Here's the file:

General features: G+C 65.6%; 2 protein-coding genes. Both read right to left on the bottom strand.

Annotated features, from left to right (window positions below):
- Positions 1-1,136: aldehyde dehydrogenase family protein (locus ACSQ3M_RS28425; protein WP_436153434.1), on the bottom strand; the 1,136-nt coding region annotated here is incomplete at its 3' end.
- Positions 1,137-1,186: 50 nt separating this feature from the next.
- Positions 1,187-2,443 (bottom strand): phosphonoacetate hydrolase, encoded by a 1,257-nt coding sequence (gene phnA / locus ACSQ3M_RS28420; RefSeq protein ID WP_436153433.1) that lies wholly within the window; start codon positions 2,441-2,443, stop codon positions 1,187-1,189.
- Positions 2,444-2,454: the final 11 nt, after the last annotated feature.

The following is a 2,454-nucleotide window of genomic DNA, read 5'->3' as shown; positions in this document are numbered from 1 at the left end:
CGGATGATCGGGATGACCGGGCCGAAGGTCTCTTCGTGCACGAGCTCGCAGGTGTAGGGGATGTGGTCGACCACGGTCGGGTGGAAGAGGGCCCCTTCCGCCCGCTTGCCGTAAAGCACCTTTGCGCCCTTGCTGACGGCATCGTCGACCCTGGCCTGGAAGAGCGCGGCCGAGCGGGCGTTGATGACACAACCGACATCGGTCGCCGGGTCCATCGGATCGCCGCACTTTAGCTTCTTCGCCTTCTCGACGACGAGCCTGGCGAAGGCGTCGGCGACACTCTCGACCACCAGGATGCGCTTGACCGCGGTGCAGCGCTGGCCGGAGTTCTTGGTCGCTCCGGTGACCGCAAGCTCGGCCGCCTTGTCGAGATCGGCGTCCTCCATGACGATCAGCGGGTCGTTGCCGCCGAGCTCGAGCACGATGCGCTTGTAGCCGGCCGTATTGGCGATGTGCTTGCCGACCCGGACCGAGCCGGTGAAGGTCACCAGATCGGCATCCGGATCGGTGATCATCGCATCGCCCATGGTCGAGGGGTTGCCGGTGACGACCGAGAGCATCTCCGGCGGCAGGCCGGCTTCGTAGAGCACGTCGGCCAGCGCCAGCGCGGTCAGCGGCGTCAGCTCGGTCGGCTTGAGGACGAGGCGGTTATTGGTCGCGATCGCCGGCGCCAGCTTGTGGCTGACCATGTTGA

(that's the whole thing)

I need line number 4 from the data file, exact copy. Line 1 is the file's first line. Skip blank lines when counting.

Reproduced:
- Positions 1,137-1,186: 50 nt separating this feature from the next.